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Exclusive club: Center Grove grad runs sub-4-minute mile


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Former Center Grove standout Austin Mudd is a sophomore on the Wisconsin men's track and field team. An IHSAA state champion his senior year with the Trojans, Mudd is one of the NCAA's top distance runners.
SUBMITTED PHOTO
Former Center Grove standout Austin Mudd is a sophomore on the Wisconsin men's track and field team. An IHSAA state champion his senior year with the Trojans, Mudd is one of the NCAA's top distance runners. SUBMITTED PHOTO


No matter how fast he runs, Austin Mudd can’t seem to shake Rudy Chapa. Or maybe it’s the other way around.

The two discovered more common ground on Saturday when Mudd, the former Center Grove High School standout, blazed a 3:59.33 to win the mile at Meyo Indoor Track Invitational at the University of Notre Dame.

The University of Wisconsin sophomore is only the eighth former Indiana prep athlete to break the tape under 4 minutes at the collegiate level. Not surprisingly, Chapa, the former phenom from Hammond whose 35-year-old State Meet record in the mile (replaced in 1980 by the 1,600-meter run) was lowered by Mudd in 2011, was the first.

According to Track & Field News, Mudd, 19, is the 388th member of the American Sub 4-minute Club. Both are exclusive fraternities he is proud to be in.

“I don’t think I would call it the best race I’ve ever run, but it’s up there,” Mudd said. “Coming down the homestretch I could see the clock and it said, 3:51. Once the race was over I looked at the clock again just to make sure I had really done it. I wanted to (break 4 minutes) in high school at the Dream Mile.”

Mudd came close in June 2011, producing a 4:01.83 to place second at the annual Jim Ryun Dream Mile in New York City. As someone who specializes in the 800- and 1,500-meter events in college, it would be the last competitive mile Mudd would run until his feat five days ago in South Bend.

“Austin is a competitor. Every miler wants to run a sub-4-minute mile. I saw a big smile on his face after the meet,” said Badgers assistant track coach Mick Byrne, whose responsibility it is to focus on the distance runners. “We talked afterward, and Austin knows you have to be very careful because of the volume of competition we still have ahead of us.”

Translation: Enjoy and take enormous pride in the accomplishment, but there are bigger fish to fry.

For Mudd, that begins this weekend at the Husky Classic, a meet held at Dempsey Indoor, the University of Washington’s 80,000-square-foot track and field facility. Mudd is scheduled to take part in the 800 and will not run the mile while in Seattle.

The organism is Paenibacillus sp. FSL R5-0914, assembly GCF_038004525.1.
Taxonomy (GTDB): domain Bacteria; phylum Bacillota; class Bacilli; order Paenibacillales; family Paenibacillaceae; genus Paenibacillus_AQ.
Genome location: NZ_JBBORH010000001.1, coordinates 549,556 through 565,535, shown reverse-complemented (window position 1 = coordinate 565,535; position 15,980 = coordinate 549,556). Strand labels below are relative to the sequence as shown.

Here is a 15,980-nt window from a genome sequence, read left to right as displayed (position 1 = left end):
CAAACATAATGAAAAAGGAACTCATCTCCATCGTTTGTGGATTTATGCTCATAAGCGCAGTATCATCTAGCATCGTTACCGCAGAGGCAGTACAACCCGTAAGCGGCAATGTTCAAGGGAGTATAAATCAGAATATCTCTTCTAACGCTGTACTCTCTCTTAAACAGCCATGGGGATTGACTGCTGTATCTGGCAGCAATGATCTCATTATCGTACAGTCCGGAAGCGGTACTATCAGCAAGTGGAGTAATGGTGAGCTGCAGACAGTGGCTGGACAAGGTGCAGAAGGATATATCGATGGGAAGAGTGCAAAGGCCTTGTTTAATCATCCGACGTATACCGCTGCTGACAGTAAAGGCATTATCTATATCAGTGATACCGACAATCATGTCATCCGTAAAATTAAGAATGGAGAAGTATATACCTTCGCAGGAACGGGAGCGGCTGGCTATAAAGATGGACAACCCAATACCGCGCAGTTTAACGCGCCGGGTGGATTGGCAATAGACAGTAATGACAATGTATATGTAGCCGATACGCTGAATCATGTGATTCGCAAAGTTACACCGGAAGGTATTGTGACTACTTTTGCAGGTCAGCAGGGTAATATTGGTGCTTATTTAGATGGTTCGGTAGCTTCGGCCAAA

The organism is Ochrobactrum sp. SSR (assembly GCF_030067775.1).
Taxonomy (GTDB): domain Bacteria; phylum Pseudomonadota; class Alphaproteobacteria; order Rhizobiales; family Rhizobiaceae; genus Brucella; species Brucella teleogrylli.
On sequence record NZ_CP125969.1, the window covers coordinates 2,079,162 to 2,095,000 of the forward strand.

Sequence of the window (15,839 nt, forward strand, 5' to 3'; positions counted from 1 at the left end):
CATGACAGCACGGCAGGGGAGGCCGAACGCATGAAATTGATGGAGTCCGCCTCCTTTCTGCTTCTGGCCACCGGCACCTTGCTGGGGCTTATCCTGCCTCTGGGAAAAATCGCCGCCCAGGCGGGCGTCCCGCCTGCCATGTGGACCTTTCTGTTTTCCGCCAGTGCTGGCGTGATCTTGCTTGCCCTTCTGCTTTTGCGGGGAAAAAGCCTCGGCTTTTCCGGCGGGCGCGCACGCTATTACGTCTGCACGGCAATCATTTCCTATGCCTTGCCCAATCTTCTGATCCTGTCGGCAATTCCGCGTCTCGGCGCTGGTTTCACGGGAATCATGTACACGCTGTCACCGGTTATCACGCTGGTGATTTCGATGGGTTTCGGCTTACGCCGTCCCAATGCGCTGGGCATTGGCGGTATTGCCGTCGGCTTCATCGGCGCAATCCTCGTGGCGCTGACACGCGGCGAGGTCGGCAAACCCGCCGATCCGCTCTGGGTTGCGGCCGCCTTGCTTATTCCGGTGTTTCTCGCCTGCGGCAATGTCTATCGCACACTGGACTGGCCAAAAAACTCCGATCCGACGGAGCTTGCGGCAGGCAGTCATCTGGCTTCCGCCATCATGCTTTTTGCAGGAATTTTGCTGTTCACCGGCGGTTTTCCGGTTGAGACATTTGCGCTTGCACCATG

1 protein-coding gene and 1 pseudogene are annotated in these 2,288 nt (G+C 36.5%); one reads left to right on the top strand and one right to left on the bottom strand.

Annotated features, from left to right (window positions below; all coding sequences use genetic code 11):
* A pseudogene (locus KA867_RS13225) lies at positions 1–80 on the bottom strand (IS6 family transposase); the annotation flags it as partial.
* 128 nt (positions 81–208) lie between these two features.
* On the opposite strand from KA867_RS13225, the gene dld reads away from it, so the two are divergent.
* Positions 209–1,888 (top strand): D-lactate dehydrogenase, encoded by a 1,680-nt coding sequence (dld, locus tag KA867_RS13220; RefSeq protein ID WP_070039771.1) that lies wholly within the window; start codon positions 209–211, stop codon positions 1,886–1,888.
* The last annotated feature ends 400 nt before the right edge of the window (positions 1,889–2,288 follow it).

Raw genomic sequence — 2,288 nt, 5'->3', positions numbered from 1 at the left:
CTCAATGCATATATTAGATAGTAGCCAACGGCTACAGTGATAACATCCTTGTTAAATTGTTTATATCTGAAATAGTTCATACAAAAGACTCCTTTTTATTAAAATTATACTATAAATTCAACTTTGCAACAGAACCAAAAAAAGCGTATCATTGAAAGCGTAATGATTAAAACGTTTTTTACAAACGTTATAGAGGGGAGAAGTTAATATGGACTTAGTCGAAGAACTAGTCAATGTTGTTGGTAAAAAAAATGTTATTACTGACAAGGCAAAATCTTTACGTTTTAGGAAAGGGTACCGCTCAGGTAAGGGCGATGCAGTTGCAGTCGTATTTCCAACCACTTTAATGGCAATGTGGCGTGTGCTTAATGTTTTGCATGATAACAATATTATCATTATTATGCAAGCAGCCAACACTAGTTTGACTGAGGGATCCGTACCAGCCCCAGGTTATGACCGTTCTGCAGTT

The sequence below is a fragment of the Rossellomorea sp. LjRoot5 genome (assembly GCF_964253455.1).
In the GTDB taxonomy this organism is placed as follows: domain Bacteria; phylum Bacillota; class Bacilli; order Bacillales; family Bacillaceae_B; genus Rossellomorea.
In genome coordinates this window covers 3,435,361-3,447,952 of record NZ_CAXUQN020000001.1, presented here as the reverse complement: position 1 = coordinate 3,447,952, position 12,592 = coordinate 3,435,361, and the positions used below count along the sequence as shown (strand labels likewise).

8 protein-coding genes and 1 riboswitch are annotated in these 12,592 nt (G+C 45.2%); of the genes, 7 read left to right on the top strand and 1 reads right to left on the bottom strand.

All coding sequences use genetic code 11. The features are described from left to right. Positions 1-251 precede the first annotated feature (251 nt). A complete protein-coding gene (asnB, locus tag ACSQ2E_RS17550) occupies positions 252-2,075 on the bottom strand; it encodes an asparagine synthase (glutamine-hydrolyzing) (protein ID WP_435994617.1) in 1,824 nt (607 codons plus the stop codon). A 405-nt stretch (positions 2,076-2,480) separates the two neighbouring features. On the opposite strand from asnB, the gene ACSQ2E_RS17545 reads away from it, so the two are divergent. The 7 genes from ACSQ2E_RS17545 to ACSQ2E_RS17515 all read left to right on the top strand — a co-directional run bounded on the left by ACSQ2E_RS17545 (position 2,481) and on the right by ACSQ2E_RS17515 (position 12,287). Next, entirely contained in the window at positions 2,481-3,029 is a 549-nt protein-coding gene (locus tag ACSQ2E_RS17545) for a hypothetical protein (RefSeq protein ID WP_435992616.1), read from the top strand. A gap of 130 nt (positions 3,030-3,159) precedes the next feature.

“As they say, variety is the spice of life. We’re not going to chase times (in the mile),” Byrne said. “Last weekend in terms of where we’re at in our training was exciting. Long-term goals for Austin are the outdoor season, and anything that happens indoors is a bonus. We have to put everything in perspective.”

Wisconsin’s indoor track and field season began on Jan. 12 and doesn’t conclude until March 8-9 with the NCAA Indoor Championships at the University of Arkansas. The Big Ten Indoor Championships take place Feb. 22-23 at Geneva, Ohio.

The Badgers begin competition outside starting with the Alabama Relays in Tuscaloosa March 22-23. Then it’s the Stanford Invitational and a flurry of other big-name venues before heading to the Big Ten Outdoor Championships at Ohio State from May 10-12. Preliminaries for the NCAA Outdoor Championships start May 23 in Austin, Texas.

Mudd accomplished much as a UW freshman. His 1:47.59 in the 800 ranks fifth all-time in Badgers history, and he qualified for the 2012 NCAA preliminaries in that same event. He garnered Second Team All-America status both indoors as part of Wisconsin’s ninth-place distance medley relay team and outdoors in the 800.

He plans to do even better this spring, preferably in both events.

“The 1,500 and 800 ... I don’t think I could pick a favorite. Having both spices things up. I think I would get bored if I would only be doing one,” he said. “For me, I’m really happy with my progression. It’s just getting consistent training. Staying healthy and getting the mileage in during the fall.”

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